The survival of The Manila Times in this digital age — revealed!
KING AND NAME OF THE GAME
Technological advancements have changed the way people communicate with each other. With rapidly evolving technology, the struggle to keep up has put some models of communication in danger. What was once considered a huge breakthrough in mass communication, now finds itself desperate to close the gap that technology has inevitably created. Such is the case of the 20th century #1 newspaper industry in the Philippines, The Manila Times. Dante “Klink” Ang II, President and CEO, and Executive Editor of The Manila Times, shares with a group of communication majors the newspaper corporation’s plans, prospects and struggles in a world ruled by digital technology last July 9, 2017. Despite the struggle of print to survive and produce income to continue operations nowadays, Klink says, “Content is king now.” He dubs content as “the name of the game today”, believing that the survival of communication mediums such as print, television, radio and online media is heavily dependent on good or newsworthy content.
The Manila Times started on October 11, 1898. It was the first daily newspaper in the Philippines and was founded by an Englishman, Thomas Gowan. This newspaper publication was made in order to conform for the demand of the Americans during the time they occupied the Philippines. The United States Army wanted to establish their so called own American paper wherein they would be updated and have control with what’s going on. Moving in these days forward, the publisher and chair of the Manila Times is Dante “Klink” Ang II. Their family came in 2001 and they have the complete control in this newspaper publication. Despite the heavy competition between other newspaper publication, Klink was glad that Manila Times is growing its circulation on print and online given the fact that many newspapers have closed.
In terms of the changes in today’s digital world, Klink discussed the importance of knowing that the business is not changing because it still aims to deliver newsworthy content. However, with the easy accessibility of internet connections and social networks what is changing is the way the news is delivered. In the past, they only relied on the circulation of printed copies but with the advance technology, they were able to reach more people through their print and online publication. It is now accessible to reach major cities all around the Philippines mainly due to technological advancement. Klink even goes by telling that Manila Times is being read by 2 millions people not just in the Philippines but all around the world.
AUDIENCE AND VOICE
The Manila Times Newspaper has been in the service for both Filipinos in the Philippines and abroad. Filipinos have been the primary target audience of Manila Times. Klink says that aside from the Filipinos that resides in the Philippines, Filipinos abroad living in the United States are also one of their primary audiences and readers. The main purpose of Manila Times is to deliver quality news to the people. By delivering accurate, fair and comprehensive news, it would allow the people to become independent citizens and be free of self-governance. People would have a mind of their own allowing them to decide things for themselves. As Klink formally became the publisher and chair for Manila Times in 2001, his main goal is to make the newspaper “handsomely profitable”.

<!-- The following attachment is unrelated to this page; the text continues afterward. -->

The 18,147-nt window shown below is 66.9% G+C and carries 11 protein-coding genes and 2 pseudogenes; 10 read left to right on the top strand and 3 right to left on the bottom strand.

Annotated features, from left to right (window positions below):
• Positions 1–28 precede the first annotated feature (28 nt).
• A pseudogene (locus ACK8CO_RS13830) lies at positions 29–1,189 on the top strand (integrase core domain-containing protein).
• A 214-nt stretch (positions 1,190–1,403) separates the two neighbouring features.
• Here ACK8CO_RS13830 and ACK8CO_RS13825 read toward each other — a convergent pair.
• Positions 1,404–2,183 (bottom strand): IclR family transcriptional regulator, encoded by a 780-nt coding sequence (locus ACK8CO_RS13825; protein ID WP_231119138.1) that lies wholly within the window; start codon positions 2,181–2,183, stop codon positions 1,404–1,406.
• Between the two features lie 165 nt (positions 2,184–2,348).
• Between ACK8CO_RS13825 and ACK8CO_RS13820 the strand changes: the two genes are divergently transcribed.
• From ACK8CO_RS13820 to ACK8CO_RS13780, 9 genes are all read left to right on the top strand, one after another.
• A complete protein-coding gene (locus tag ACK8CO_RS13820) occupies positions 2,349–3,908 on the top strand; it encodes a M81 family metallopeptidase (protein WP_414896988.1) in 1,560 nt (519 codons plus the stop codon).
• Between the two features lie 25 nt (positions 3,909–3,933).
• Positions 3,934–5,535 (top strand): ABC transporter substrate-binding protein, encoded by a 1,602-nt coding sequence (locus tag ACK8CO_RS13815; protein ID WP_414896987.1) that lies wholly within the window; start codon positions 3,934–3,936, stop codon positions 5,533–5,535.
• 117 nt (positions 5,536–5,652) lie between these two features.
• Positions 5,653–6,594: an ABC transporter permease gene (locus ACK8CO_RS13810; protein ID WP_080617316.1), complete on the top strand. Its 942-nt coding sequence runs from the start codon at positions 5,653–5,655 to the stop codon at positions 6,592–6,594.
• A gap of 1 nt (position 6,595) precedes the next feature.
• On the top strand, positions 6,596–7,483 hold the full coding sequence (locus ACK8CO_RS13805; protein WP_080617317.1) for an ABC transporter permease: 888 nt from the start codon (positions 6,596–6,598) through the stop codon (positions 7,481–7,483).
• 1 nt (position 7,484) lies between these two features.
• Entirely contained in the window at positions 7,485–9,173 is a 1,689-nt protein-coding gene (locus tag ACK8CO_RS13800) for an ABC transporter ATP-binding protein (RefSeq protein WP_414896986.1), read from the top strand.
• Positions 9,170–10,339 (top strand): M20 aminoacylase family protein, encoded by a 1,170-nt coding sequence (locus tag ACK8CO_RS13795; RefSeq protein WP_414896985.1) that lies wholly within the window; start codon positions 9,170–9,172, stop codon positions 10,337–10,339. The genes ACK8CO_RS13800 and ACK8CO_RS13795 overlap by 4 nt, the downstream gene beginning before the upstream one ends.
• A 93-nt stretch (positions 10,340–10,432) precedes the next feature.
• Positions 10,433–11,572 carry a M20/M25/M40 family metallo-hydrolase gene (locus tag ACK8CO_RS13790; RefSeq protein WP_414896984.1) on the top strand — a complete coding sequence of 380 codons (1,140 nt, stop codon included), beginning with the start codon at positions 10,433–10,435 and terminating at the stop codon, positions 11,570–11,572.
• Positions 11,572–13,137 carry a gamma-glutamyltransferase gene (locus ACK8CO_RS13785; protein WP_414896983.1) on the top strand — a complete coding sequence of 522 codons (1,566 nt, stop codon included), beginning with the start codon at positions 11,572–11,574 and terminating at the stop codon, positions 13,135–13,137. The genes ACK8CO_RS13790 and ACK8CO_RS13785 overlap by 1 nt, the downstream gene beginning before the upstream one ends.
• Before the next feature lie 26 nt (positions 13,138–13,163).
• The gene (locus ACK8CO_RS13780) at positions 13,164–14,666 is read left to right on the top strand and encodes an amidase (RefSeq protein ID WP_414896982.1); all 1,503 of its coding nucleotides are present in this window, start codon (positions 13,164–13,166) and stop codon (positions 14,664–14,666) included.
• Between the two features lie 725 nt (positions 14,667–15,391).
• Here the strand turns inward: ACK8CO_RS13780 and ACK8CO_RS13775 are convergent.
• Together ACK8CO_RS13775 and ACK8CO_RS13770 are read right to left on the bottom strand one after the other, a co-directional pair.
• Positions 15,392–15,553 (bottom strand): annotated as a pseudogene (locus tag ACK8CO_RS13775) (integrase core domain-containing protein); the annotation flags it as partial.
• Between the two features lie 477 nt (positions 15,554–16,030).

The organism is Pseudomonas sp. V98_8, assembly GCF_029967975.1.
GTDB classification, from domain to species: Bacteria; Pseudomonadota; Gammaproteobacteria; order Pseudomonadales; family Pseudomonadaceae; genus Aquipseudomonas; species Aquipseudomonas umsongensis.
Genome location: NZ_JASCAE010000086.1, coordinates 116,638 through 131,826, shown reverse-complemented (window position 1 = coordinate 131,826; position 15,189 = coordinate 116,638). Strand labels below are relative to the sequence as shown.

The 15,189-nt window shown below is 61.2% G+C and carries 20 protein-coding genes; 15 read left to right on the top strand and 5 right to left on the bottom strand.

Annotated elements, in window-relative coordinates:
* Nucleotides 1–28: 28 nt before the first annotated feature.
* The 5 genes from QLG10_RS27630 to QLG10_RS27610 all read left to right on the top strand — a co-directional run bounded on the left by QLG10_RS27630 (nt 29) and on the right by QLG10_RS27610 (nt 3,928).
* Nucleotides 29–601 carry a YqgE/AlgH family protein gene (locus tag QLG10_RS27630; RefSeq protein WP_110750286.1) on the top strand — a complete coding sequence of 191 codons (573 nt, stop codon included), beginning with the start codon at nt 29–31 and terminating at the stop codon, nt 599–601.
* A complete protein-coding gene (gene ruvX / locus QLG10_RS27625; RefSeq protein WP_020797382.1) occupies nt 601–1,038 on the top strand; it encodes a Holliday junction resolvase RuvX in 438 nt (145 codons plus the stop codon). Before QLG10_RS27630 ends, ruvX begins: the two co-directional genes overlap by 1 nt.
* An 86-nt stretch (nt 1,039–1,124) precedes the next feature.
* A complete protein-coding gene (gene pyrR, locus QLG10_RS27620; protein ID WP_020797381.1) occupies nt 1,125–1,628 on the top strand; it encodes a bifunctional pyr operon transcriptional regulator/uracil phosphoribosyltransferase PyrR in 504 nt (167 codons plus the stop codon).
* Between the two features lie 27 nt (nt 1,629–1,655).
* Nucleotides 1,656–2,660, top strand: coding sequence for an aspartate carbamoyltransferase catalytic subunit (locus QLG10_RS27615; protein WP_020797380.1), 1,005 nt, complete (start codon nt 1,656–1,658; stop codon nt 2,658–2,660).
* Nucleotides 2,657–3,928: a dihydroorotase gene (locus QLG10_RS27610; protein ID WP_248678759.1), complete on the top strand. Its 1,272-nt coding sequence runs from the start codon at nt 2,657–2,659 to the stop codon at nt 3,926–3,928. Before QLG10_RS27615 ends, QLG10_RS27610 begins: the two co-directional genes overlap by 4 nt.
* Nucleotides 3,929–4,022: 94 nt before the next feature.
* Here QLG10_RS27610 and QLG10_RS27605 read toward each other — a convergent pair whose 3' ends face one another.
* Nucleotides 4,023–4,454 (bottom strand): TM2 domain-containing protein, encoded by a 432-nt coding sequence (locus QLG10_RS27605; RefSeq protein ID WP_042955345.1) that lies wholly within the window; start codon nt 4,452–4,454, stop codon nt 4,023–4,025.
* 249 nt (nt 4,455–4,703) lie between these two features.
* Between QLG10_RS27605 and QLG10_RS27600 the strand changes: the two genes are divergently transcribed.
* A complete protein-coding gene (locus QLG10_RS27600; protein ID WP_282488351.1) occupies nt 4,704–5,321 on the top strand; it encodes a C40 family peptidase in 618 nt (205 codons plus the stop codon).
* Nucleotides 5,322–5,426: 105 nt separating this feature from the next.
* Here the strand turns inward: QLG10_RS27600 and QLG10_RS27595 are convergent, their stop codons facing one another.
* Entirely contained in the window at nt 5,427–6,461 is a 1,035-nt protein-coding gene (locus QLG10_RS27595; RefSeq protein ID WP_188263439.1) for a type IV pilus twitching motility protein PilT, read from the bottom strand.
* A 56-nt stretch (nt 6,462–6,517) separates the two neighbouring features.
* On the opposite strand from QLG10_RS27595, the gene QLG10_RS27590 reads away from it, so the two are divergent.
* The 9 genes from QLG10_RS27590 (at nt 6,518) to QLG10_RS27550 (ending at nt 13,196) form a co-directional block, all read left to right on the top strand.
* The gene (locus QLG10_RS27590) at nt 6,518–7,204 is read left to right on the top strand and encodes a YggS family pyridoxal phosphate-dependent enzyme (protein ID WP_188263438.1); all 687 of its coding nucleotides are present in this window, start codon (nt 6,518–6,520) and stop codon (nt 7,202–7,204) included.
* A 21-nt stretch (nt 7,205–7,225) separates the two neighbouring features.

According to Klink, the current situation of Manila Times is growing wherein majority of their income comes from the printed newspapers. However, Klink does not deny the fact that their situation could change in the future otherwise. Alongside the printed newspapers, the newspaper company also has their own online publication that is accessible. The newspaper company practically earns money from advertising. The difference between advertising in an online publication and a printed publication was discussed by him. People who read the newspaper would have considered the advertising part of the content but otherwise in an online publication. Klink said that he frequently receives complaints among the online readers about advertising products popping out their screen while they are reading their online news.
In addition, Klink also discussed the business models that they are eyeing on. One of which is The New York Times’ and The Guardian’s business model wherein the availability of free content and premium content (paid and subscribed to) for the online readers would boosttheir income. Klink finds this business model rather interesting but risky because it is a big investment. Klink wants to make sure that this business model could work for them. Klink admits that when it comes to the business side of the newspaper, he would opt for subscription-driven rather than advertising-driven.
ROLE IN AN INTERNET WORLD
The Manila Times has expanded their business into different online platforms. With the change in technology and social media, Klink was inclined to create these online platforms in order to keep with the said changes in the business. Klink said that the website was created to reach people not only in the Philippines but all over the globe. Even with their target audience of Filipinos, most of their readers are from other countries, specifically the US. With their online following of over two million, they have expanded their platform in Viber, an online messaging application, as well.
Establishing their website has made their presence in the digital world stronger. Klink said that people would notice if they shut their website down for a day. This was proven through an instance during the height of the discourse over the West Philippine Sea. The Manila Times’ website crashed, and people were complaining about the disappearance of their website shortly after.